Has Time Been Sent to Spam? By Miss Guided Light
Last week, I emailed two women with oodles of web presence. Recognizing their time is really valuable, I made sure my emails were short and to the point and as gracious as possible.
I put a lot of time into it, inviting each of them to take a look at my latest blog. Their web postings sure made it seem like we had a lot in common. I didn’t ask them for anything. I didn’t even ask to meet or take up lots of their time. What did I ask from them? Dialogue. What did I get? Ignored.
It wasn’t the first time I’ve been dismissed with what I imagine was a rush to clean out an inbox from yet another gimmick, cause, or 24 hour sale. To gain a sense of control, we savvy websters quickly press delete. It’s a matter of survival. Disregard is in vogue. The more emails we receive, the less we read and the more indignant, justified and hip we feel, cursing those dastardly emails that try to steal away our most precious commodity: time.
It makes me wonder. Why doesn’t anyone have time anymore? Where did time go? Did it retire a few years back and no one noticed? Did one day it suddenly quit, yelling I’m mad as hell and I can’t take it anymore? Or has time simply been sent to spam?
One of my favorite ladies in the whole wide world was a woman I met when I worked at the hospital. One day, I sat down and wrote her a letter. Not an email, a letter. Handwritten. I asked her how she was. I told her I was writing for no reason. I just wanted to tell her I was thinking of her. I had nothing new to tell her about my life. I simply wanted to sit with a pen and paper and dawdle with her for a while over a cup of tea, like we used to. This lovely lady didn’t write me back. Not because she didn’t make time for me, but because she couldn’t. She died a while back.
Still, I make time for her. Still, even if it’s only in the fragrant memories of her floating above my teacup, she makes time for me. And I know what she’d say. This calm old woman would tell me time didn’t go anywhere. We just don’t make it anymore, kinda like everything else that has gone out of style, like tying our shoes or sending a note card through the mail just to tell someone you’re thinking of them.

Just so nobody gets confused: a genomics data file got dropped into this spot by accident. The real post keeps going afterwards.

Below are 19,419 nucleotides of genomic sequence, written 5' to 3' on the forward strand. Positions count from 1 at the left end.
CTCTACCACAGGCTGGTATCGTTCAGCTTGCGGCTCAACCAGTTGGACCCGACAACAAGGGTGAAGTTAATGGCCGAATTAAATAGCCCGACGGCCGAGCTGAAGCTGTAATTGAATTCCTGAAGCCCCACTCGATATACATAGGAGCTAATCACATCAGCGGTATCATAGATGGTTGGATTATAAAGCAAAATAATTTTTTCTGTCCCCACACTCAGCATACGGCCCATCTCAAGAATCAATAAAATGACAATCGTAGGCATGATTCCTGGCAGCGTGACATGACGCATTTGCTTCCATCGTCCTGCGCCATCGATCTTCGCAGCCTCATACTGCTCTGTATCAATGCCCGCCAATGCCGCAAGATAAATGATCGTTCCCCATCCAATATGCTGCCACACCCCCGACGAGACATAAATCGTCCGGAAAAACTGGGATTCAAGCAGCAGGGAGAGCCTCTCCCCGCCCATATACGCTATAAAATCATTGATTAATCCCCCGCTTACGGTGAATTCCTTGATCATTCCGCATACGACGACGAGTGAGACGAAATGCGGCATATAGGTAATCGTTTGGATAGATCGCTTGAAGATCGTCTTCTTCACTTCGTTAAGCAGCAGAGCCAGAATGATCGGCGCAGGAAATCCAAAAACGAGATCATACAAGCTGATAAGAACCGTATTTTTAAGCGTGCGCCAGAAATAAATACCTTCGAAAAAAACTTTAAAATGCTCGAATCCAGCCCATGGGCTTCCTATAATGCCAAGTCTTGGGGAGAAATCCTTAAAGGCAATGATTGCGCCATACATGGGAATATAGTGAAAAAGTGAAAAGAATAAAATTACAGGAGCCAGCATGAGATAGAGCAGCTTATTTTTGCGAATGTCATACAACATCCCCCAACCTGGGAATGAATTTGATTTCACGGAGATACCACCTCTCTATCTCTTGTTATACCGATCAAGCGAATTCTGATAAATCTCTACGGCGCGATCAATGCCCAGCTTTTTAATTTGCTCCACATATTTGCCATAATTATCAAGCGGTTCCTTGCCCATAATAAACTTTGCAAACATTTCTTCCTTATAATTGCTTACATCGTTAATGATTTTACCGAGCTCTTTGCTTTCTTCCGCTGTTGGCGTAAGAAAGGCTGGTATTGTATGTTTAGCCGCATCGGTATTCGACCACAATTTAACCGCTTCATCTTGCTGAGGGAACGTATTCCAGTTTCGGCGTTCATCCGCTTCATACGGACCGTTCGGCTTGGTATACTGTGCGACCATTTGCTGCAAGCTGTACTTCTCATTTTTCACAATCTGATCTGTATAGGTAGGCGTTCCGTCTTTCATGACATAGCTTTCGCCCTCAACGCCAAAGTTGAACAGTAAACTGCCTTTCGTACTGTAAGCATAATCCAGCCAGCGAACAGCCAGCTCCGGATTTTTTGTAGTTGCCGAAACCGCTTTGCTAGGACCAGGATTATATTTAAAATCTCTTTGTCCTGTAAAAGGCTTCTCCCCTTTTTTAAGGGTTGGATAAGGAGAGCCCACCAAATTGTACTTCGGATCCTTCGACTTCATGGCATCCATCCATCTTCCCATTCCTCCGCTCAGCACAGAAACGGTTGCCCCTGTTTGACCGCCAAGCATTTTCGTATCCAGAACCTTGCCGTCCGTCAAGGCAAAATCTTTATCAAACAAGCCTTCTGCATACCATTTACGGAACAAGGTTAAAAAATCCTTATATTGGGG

We don’t send cards anymore. Not even birthday ones. We look into a flashing screen, tap discordantly on a keyboard, and post Happy Birthday into a little white computer corner when a prompt appears. I’ve heard some folks count how many little white computer corner birthday wishes they received, and it makes me wonder.
Did they get any real cards? Did they come home at the end of the day and find a card in the mail with handpicked wishes inside, the kind of card they might ever so carefully place on the top of their desk to last for days, months even; the kind of card that would move them to make time to chat with an old friend?
It’s easy to disregard an email like my once prospective friends did. With one finger click, we can delete and diminish its intent and send it to the spam folder in our brain, never realizing the potential we may be discarding. But if we want to get rid of a card or letter, we must throw it in the trash; a much more difficult act. We have to take off the lid, face the garbage pail head on and actually witness our friend’s thoughtfulness on top of old coffee grinds or day old circulars. Such thoughtlessness makes me shudder, and wonder. Is that what we did with time?